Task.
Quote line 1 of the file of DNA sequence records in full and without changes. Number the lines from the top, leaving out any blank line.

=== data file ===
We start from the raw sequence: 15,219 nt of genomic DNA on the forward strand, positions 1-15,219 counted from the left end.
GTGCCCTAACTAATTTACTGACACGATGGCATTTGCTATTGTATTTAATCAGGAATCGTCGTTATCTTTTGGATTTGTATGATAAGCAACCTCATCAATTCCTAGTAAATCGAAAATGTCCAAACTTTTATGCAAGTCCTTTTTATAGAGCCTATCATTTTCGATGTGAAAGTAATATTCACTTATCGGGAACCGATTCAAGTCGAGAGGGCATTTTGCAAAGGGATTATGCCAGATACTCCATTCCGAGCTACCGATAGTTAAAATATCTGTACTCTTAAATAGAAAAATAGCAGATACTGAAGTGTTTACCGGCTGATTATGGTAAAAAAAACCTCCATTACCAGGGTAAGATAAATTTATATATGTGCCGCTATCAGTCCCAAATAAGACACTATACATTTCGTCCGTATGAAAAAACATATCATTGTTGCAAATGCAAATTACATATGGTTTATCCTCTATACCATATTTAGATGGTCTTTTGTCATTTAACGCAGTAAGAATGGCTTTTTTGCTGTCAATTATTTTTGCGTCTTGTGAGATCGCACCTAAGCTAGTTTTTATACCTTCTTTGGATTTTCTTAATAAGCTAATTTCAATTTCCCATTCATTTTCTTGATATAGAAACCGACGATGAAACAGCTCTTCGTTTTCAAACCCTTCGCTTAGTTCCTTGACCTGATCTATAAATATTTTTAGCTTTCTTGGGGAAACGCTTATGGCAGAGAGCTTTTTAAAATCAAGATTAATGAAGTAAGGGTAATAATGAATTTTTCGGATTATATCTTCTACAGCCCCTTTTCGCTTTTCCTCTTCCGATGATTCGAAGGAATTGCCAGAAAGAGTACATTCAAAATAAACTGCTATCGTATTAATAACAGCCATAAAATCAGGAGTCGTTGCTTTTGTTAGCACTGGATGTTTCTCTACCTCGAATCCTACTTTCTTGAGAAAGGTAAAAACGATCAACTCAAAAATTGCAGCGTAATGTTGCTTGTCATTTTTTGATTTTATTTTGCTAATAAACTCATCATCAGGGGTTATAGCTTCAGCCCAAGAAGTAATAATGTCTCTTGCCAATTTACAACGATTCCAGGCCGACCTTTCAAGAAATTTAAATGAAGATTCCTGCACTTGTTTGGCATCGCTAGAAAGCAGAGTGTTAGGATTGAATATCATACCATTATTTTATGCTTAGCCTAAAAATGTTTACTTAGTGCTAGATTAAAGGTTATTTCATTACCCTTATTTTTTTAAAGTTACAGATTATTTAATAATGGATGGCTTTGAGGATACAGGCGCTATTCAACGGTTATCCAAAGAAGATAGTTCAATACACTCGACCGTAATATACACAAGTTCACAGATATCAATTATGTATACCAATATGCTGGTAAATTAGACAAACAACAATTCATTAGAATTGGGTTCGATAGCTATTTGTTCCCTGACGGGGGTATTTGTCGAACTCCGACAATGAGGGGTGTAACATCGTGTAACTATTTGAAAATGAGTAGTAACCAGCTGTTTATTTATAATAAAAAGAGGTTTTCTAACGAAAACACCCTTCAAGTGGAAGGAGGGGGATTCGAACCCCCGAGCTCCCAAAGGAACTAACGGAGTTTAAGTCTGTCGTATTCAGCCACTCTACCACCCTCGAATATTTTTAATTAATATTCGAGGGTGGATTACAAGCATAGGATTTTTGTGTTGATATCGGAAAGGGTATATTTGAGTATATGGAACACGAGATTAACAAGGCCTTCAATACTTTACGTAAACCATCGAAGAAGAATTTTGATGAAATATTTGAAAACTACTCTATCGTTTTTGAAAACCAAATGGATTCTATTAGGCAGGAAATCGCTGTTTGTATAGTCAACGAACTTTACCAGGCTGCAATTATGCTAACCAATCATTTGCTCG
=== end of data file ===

We start from the raw sequence: 15,219 nt of genomic DNA on the forward strand, positions 1-15,219 counted from the left end.